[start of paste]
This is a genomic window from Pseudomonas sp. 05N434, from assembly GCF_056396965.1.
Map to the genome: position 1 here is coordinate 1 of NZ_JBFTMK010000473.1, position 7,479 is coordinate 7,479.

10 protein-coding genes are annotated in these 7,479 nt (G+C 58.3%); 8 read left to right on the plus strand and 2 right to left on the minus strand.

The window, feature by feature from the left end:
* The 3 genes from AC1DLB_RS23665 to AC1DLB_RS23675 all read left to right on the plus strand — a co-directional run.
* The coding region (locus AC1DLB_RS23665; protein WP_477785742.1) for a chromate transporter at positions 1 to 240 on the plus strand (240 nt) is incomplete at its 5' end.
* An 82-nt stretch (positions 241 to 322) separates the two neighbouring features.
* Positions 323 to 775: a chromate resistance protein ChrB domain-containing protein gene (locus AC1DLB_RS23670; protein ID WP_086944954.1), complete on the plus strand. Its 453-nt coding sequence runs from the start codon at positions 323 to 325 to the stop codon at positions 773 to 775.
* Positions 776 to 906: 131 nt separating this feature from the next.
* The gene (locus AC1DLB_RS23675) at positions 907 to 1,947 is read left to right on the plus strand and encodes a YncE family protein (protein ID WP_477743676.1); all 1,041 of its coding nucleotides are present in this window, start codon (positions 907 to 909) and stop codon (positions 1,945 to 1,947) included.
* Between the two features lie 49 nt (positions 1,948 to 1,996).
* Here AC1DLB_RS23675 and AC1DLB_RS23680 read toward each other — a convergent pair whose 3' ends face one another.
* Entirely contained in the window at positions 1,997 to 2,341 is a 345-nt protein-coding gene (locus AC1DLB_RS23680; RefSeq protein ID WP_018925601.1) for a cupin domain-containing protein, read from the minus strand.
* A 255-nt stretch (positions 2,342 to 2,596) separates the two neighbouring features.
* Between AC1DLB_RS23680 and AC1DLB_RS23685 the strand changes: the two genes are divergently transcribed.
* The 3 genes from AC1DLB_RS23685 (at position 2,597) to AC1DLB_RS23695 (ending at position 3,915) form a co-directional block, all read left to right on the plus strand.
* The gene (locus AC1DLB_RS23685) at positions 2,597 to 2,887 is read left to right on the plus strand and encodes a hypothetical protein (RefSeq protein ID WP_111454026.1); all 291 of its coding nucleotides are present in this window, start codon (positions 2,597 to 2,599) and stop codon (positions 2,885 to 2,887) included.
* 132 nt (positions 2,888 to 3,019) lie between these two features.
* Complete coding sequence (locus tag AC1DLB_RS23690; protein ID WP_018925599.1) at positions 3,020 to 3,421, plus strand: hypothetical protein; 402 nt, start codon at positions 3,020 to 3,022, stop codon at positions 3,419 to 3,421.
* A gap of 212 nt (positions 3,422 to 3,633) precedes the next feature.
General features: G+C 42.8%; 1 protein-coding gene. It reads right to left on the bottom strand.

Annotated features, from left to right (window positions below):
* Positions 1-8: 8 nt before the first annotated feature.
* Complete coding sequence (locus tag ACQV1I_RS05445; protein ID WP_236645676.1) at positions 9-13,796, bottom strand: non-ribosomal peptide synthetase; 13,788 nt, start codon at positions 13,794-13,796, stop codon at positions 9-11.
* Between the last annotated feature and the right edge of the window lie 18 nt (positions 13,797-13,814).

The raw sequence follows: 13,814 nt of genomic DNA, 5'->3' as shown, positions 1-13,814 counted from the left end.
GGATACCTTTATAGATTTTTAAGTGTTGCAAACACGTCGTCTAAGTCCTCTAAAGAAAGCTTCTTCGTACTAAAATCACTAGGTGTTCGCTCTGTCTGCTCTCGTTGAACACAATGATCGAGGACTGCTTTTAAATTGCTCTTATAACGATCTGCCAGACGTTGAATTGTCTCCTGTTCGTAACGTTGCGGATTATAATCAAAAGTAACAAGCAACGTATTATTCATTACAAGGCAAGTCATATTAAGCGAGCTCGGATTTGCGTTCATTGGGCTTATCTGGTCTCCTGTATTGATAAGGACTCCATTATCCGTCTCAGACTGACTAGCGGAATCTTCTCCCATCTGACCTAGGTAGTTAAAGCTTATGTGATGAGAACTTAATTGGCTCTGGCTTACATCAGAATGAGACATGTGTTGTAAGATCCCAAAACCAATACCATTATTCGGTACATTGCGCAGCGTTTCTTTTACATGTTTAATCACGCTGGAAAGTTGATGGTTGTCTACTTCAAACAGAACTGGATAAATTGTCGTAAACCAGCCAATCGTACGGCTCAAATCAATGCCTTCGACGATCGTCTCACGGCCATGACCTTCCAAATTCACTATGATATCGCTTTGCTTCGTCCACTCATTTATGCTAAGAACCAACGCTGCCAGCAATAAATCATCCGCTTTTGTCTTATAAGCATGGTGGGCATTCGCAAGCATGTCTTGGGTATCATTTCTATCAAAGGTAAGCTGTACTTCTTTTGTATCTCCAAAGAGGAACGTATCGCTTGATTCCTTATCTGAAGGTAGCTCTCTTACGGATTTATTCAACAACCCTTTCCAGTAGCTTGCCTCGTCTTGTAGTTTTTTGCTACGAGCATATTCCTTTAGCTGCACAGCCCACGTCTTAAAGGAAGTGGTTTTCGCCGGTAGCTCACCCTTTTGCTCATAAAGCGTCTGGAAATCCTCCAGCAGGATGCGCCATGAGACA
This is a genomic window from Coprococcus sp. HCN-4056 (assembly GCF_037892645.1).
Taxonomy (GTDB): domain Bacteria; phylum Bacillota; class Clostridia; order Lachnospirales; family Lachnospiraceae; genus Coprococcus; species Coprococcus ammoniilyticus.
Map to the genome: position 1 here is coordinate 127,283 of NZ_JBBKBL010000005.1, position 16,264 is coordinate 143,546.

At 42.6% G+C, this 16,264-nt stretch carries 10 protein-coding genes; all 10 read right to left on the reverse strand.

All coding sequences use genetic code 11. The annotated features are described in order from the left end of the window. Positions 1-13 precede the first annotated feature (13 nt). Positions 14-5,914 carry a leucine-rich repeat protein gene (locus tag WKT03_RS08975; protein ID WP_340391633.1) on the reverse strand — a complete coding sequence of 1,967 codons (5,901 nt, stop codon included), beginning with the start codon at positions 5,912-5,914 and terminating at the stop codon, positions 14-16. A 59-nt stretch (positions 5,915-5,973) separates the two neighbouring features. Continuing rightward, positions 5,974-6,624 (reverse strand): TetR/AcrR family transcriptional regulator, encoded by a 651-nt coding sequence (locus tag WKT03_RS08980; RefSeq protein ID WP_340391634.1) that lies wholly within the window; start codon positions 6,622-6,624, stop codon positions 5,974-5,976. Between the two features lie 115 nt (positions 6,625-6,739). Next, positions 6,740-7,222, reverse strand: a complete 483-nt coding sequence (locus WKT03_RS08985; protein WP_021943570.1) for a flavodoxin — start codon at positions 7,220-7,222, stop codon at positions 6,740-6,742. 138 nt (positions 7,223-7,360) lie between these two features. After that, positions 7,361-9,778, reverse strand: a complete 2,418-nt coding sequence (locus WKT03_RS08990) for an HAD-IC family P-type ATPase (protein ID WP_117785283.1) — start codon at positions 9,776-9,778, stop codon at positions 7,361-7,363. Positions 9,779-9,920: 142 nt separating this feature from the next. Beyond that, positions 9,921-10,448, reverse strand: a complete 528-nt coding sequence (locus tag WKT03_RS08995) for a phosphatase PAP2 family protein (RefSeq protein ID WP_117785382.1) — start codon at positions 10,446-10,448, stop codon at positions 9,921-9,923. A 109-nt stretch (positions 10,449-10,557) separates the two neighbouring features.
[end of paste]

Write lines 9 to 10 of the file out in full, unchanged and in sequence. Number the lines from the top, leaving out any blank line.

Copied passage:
* Positions 776 to 906: 131 nt separating this feature from the next.
* The gene (locus AC1DLB_RS23675) at positions 907 to 1,947 is read left to right on the plus strand and encodes a YncE family protein (protein ID WP_477743676.1); all 1,041 of its coding nucleotides are present in this window, start codon (positions 907 to 909) and stop codon (positions 1,945 to 1,947) included.